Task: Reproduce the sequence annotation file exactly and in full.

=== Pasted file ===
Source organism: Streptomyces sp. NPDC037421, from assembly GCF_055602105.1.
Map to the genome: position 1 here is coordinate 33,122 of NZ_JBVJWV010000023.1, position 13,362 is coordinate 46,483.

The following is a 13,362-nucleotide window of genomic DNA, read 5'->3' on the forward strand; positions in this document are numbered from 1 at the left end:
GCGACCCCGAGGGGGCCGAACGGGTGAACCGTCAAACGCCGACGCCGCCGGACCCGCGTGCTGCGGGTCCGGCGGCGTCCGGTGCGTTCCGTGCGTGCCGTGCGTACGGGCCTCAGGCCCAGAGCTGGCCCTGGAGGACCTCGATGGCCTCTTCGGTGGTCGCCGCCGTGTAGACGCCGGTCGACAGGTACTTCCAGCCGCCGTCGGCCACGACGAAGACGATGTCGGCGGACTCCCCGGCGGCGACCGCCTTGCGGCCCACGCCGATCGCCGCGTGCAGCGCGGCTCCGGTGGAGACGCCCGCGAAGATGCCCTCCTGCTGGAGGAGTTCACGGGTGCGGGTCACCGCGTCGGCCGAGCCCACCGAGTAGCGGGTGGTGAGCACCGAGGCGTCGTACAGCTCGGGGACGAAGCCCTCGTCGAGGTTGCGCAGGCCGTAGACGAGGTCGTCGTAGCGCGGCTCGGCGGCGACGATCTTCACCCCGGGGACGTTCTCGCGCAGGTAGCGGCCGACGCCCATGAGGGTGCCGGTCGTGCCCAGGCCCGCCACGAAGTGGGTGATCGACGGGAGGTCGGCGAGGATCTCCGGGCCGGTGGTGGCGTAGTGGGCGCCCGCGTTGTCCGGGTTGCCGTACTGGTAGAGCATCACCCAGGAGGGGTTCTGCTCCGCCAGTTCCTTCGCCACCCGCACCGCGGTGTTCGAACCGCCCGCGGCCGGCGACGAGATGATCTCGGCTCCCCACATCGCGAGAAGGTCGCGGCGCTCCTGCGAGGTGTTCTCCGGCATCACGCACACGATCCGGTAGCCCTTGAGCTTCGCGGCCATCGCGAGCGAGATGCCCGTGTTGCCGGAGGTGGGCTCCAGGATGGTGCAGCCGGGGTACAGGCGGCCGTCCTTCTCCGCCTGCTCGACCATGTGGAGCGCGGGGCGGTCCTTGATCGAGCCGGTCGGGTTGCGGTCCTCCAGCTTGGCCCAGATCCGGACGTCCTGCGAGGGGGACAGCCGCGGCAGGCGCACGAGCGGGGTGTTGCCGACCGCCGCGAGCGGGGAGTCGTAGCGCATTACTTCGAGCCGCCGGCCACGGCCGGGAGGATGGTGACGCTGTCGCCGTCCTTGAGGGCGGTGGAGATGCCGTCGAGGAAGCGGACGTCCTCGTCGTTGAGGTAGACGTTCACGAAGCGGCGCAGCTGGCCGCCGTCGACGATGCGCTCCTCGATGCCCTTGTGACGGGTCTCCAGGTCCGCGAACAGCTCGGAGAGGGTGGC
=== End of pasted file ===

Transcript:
Source organism: Streptomyces sp. NPDC037421, from assembly GCF_055602105.1.
Map to the genome: position 1 here is coordinate 33,122 of NZ_JBVJWV010000023.1, position 13,362 is coordinate 46,483.

The following is a 13,362-nucleotide window of genomic DNA, read 5'->3' on the forward strand; positions in this document are numbered from 1 at the left end:
GCGACCCCGAGGGGGCCGAACGGGTGAACCGTCAAACGCCGACGCCGCCGGACCCGCGTGCTGCGGGTCCGGCGGCGTCCGGTGCGTTCCGTGCGTGCCGTGCGTACGGGCCTCAGGCCCAGAGCTGGCCCTGGAGGACCTCGATGGCCTCTTCGGTGGTCGCCGCCGTGTAGACGCCGGTCGACAGGTACTTCCAGCCGCCGTCGGCCACGACGAAGACGATGTCGGCGGACTCCCCGGCGGCGACCGCCTTGCGGCCCACGCCGATCGCCGCGTGCAGCGCGGCTCCGGTGGAGACGCCCGCGAAGATGCCCTCCTGCTGGAGGAGTTCACGGGTGCGGGTCACCGCGTCGGCCGAGCCCACCGAGTAGCGGGTGGTGAGCACCGAGGCGTCGTACAGCTCGGGGACGAAGCCCTCGTCGAGGTTGCGCAGGCCGTAGACGAGGTCGTCGTAGCGCGGCTCGGCGGCGACGATCTTCACCCCGGGGACGTTCTCGCGCAGGTAGCGGCCGACGCCCATGAGGGTGCCGGTCGTGCCCAGGCCCGCCACGAAGTGGGTGATCGACGGGAGGTCGGCGAGGATCTCCGGGCCGGTGGTGGCGTAGTGGGCGCCCGCGTTGTCCGGGTTGCCGTACTGGTAGAGCATCACCCAGGAGGGGTTCTGCTCCGCCAGTTCCTTCGCCACCCGCACCGCGGTGTTCGAACCGCCCGCGGCCGGCGACGAGATGATCTCGGCTCCCCACATCGCGAGAAGGTCGCGGCGCTCCTGCGAGGTGTTCTCCGGCATCACGCACACGATCCGGTAGCCCTTGAGCTTCGCGGCCATCGCGAGCGAGATGCCCGTGTTGCCGGAGGTGGGCTCCAGGATGGTGCAGCCGGGGTACAGGCGGCCGTCCTTCTCCGCCTGCTCGACCATGTGGAGCGCGGGGCGGTCCTTGATCGAGCCGGTCGGGTTGCGGTCCTCCAGCTTGGCCCAGATCCGGACGTCCTGCGAGGGGGACAGCCGCGGCAGGCGCACGAGCGGGGTGTTGCCGACCGCCGCGAGCGGGGAGTCGTAGCGCATTACTTCGAGCCGCCGGCCACGGCCGGGAGGATGGTGACGCTGTCGCCGTCCTTGAGGGCGGTGGAGATGCCGTCGAGGAAGCGGACGTCCTCGTCGTTGAGGTAGACGTTCACGAAGCGGCGCAGCTGGCCGCCGTCGACGATGCGCTCCTCGATGCCCTTGTGACGGGTCTCCAGGTCCGCGAACAGCTCGGAGAGGGTGGC